Winning in front of nobody: girls’ teams need more attention for successful seasons

PJ Pfeiffer

The girls’ varsity basketball team has played in four Marin County Athletic League (MCAL) finals games in the past four years. This season, the girls’ basketball team won the MCAL finals on Feb. 14, while the boys’ team didn’t even make it to the playoffs. The girls’ field hockey team finished 12-0-1 and won the league against Berkeley High School. Girls’ soccer won the MCAL title and girls’ volleyball went 26-8 overall, a very successful season. But still, girls’ sports continue to receive a lower crowd turnout than boys’ sports.

Students need to pay more attention to girls’ sports by going to games more often because, in some sports, the girls’ team is as good, or better, than the boys’ team. One example is basketball. The overall record in MCALs this past season was 15-1 for the girls, while the boys’ record was 7-9. The year before, the girls’ record was also 15-1 in the league, while the boys’ was 13-3. 

I have gone to almost every single game of both the girls’ and boys’ teams the past three seasons, and I can say that, on average, around 30 people go to the girls’ games (most of whom are parents) and about 50 people go to boys’ games. This shows that even though the girls’ seasons have been more successful, fewer students are going to their games.

Illustration by Olivia Kharrazi

Though society as a whole has been making progress with gender equality, sports are still an issue today and have not been progressing at the same rate. In an article by the Rocky Mountain Collegian, “40 percent of athletes are females, but women’s sports only account for around 4 percent of sports media coverage.”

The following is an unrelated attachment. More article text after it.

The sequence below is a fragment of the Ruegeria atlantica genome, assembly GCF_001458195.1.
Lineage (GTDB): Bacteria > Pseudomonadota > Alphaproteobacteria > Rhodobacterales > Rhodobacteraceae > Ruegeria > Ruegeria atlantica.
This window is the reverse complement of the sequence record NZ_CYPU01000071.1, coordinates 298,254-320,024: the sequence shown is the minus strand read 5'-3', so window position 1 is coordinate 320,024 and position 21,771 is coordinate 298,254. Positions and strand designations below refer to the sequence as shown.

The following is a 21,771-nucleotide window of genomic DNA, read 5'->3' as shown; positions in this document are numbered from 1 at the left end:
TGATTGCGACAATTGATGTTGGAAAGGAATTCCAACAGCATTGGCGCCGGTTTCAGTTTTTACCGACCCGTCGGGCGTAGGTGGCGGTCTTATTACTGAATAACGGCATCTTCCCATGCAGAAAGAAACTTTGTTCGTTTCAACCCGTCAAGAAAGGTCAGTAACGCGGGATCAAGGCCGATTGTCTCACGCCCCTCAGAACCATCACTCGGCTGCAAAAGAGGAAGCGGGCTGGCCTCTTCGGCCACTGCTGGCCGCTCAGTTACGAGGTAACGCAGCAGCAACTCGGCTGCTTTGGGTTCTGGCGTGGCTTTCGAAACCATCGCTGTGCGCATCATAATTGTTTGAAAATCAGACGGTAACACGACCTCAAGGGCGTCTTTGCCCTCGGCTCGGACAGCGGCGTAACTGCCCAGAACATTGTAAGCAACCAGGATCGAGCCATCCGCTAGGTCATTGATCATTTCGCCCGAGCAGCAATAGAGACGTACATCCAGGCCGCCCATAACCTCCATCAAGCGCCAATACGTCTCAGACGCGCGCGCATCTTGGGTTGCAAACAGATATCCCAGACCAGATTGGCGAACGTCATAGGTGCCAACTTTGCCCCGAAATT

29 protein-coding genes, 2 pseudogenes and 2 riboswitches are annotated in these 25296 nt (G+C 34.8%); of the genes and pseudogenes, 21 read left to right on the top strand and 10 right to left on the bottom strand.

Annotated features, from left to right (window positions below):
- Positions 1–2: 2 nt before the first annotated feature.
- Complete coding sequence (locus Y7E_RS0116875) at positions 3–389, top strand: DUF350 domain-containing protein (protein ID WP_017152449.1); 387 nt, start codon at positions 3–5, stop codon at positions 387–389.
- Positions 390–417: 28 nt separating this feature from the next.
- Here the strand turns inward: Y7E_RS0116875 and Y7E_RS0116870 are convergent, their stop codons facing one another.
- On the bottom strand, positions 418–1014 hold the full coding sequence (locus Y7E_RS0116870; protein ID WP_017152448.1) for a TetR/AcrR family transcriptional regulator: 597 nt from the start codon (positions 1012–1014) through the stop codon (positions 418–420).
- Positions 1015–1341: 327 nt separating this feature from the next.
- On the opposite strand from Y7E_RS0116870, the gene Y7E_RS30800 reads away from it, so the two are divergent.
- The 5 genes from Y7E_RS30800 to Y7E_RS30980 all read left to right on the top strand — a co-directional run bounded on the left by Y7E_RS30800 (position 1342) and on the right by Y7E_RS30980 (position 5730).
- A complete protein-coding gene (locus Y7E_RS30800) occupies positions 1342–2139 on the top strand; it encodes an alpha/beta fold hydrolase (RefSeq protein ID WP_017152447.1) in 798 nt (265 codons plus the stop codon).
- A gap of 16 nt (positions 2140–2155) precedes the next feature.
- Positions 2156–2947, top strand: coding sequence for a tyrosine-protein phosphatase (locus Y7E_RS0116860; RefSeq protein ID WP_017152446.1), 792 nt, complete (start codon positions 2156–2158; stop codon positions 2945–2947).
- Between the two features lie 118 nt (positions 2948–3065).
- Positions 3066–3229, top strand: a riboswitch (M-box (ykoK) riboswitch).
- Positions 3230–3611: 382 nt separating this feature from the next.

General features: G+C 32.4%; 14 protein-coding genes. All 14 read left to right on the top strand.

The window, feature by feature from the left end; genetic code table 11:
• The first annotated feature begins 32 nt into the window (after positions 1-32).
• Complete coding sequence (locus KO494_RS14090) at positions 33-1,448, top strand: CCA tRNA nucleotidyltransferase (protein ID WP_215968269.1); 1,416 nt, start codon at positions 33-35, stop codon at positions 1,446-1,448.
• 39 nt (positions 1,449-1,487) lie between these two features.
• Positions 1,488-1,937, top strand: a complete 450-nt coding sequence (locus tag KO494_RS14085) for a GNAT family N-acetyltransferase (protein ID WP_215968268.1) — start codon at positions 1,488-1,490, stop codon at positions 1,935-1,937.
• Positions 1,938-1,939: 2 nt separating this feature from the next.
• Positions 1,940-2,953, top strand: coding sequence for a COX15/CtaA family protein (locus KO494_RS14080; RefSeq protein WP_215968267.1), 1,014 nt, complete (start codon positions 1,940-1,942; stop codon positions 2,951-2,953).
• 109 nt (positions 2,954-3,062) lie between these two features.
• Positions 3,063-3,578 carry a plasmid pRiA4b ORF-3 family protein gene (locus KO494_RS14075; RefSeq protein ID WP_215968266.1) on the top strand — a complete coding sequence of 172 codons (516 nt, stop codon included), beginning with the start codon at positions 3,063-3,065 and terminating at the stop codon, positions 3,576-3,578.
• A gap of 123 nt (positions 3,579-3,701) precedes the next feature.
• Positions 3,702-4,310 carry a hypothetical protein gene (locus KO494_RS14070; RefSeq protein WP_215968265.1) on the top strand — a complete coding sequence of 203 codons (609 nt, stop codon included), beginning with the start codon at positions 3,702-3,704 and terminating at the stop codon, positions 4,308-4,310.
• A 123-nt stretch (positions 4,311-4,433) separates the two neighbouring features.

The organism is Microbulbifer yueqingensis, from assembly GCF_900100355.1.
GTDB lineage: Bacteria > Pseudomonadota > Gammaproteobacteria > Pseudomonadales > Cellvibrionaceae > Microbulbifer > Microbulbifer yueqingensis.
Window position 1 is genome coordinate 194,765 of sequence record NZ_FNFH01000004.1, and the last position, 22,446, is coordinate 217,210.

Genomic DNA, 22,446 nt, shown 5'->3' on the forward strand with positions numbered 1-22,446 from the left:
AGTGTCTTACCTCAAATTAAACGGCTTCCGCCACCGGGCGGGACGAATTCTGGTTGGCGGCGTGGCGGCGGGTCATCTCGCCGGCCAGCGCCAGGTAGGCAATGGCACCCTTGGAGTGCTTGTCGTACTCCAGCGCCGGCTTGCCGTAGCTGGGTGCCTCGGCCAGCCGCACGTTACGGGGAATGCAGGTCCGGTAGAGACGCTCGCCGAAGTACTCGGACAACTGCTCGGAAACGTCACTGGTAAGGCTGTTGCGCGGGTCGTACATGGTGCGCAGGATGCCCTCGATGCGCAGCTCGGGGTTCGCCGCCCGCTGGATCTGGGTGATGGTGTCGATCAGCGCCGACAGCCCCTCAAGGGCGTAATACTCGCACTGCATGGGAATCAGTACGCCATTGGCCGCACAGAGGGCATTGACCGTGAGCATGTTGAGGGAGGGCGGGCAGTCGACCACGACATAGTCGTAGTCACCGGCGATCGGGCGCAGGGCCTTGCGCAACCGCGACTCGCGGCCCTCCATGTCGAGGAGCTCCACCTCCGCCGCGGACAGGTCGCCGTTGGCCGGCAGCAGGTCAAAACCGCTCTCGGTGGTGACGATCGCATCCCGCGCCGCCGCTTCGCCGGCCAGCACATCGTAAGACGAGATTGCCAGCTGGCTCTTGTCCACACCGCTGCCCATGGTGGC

This trend is not limited to professional female sports; a similar concept applies to high school. It seems as if barely any students know about the girls’ games that happen every day, but somehow more students know about the boys’ games. One reason why girls’ sports don’t get enough attention is because of Leadership’s advertising, which even though they advertise girls’ games, Leadership should promote more of their games.

Leadership is supposed to help promote important events going on at Redwood, but they don’t do a great job at raising awareness of girls’ games. Girls’ games should be covered and promoted by Leadership to the same extent as boys’ games, or perhaps even more, through social media, Redwood TV and homeroom announcements in order to increase crowd turnout. Of the past four years, Leadership has promoted one girls’ swimming meet and one softball game. 

Because of this, Leadership should increase their game nights for softball and other girls’ sports. Leadership should favor advertising girls’ games in order to increase attendance. This change would hopefully increase crowd size and interest from students for both genders equally. 

Game nights, annual events planned by Leadership, should be focused on more girls’ teams, especially if they are doing better in their season. Let’s look at the boys’ varsity basketball team. We have game nights for boys’ and girls’ basketball once a year, except there’s one difference: the boys almost always lose, such as the MCAL finals game against Drake, and the girls almost always win.

Why does Leadership put on game nights every year for the boys’ team that has lost almost every year, when all it does is reveal that they are not a team that can win playoff games or MCAL finals. Promoting more game nights for the girls’ team is a great way to spread awareness and attention and creates a fun environment. 

Girls’ sports teams, especially those that are highly ranked in their leagues, should have the same number of student spectators as boys’ teams. The best way for this to occur is by Leadership promoting girls’ games for every sport more often. I hope that soon, more people will go to girls’ games, support their teams and raise awareness of gender inequality in sports coverage.